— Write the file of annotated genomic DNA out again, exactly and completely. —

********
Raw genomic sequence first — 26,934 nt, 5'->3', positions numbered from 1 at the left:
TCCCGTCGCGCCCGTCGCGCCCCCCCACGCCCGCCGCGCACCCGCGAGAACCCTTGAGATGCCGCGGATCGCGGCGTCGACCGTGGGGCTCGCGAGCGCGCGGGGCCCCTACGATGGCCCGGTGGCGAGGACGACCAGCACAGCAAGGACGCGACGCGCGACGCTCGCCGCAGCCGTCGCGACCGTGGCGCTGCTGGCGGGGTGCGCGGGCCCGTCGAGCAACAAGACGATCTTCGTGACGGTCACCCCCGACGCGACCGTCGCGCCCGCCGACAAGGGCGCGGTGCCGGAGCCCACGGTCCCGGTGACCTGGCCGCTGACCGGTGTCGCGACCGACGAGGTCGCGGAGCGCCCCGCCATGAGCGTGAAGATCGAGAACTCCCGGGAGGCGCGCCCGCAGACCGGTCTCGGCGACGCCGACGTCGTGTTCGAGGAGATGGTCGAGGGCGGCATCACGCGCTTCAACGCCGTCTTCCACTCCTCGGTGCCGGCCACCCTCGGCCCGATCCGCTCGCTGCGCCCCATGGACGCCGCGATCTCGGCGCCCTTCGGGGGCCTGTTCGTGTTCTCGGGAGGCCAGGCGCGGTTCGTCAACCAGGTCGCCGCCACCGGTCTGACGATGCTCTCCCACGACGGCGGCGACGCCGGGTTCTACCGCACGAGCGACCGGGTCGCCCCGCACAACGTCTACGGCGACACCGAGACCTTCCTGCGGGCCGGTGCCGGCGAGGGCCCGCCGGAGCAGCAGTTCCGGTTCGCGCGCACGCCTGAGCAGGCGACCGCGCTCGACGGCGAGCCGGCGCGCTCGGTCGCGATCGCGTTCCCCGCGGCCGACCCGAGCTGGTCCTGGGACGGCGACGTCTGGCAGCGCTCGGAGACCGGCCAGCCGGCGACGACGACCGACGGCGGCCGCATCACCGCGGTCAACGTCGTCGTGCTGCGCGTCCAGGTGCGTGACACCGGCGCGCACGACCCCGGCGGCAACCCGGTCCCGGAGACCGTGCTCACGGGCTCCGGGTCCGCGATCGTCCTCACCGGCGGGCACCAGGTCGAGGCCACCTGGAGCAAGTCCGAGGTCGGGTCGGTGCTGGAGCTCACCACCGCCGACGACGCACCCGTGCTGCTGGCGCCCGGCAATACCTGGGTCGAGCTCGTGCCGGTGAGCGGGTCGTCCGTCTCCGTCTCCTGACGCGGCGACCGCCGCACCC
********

Raw genomic sequence first — 26,934 nt, 5'->3', positions numbered from 1 at the left:
TCCCGTCGCGCCCGTCGCGCCCCCCCACGCCCGCCGCGCACCCGCGAGAACCCTTGAGATGCCGCGGATCGCGGCGTCGACCGTGGGGCTCGCGAGCGCGCGGGGCCCCTACGATGGCCCGGTGGCGAGGACGACCAGCACAGCAAGGACGCGACGCGCGACGCTCGCCGCAGCCGTCGCGACCGTGGCGCTGCTGGCGGGGTGCGCGGGCCCGTCGAGCAACAAGACGATCTTCGTGACGGTCACCCCCGACGCGACCGTCGCGCCCGCCGACAAGGGCGCGGTGCCGGAGCCCACGGTCCCGGTGACCTGGCCGCTGACCGGTGTCGCGACCGACGAGGTCGCGGAGCGCCCCGCCATGAGCGTGAAGATCGAGAACTCCCGGGAGGCGCGCCCGCAGACCGGTCTCGGCGACGCCGACGTCGTGTTCGAGGAGATGGTCGAGGGCGGCATCACGCGCTTCAACGCCGTCTTCCACTCCTCGGTGCCGGCCACCCTCGGCCCGATCCGCTCGCTGCGCCCCATGGACGCCGCGATCTCGGCGCCCTTCGGGGGCCTGTTCGTGTTCTCGGGAGGCCAGGCGCGGTTCGTCAACCAGGTCGCCGCCACCGGTCTGACGATGCTCTCCCACGACGGCGGCGACGCCGGGTTCTACCGCACGAGCGACCGGGTCGCCCCGCACAACGTCTACGGCGACACCGAGACCTTCCTGCGGGCCGGTGCCGGCGAGGGCCCGCCGGAGCAGCAGTTCCGGTTCGCGCGCACGCCTGAGCAGGCGACCGCGCTCGACGGCGAGCCGGCGCGCTCGGTCGCGATCGCGTTCCCCGCGGCCGACCCGAGCTGGTCCTGGGACGGCGACGTCTGGCAGCGCTCGGAGACCGGCCAGCCGGCGACGACGACCGACGGCGGCCGCATCACCGCGGTCAACGTCGTCGTGCTGCGCGTCCAGGTGCGTGACACCGGCGCGCACGACCCCGGCGGCAACCCGGTCCCGGAGACCGTGCTCACGGGCTCCGGGTCCGCGATCGTCCTCACCGGCGGGCACCAGGTCGAGGCCACCTGGAGCAAGTCCGAGGTCGGGTCGGTGCTGGAGCTCACCACCGCCGACGACGCACCCGTGCTGCTGGCGCCCGGCAATACCTGGGTCGAGCTCGTGCCGGTGAGCGGGTCGTCCGTCTCCGTCTCCTGACGCGGCGACCGCCGCACCC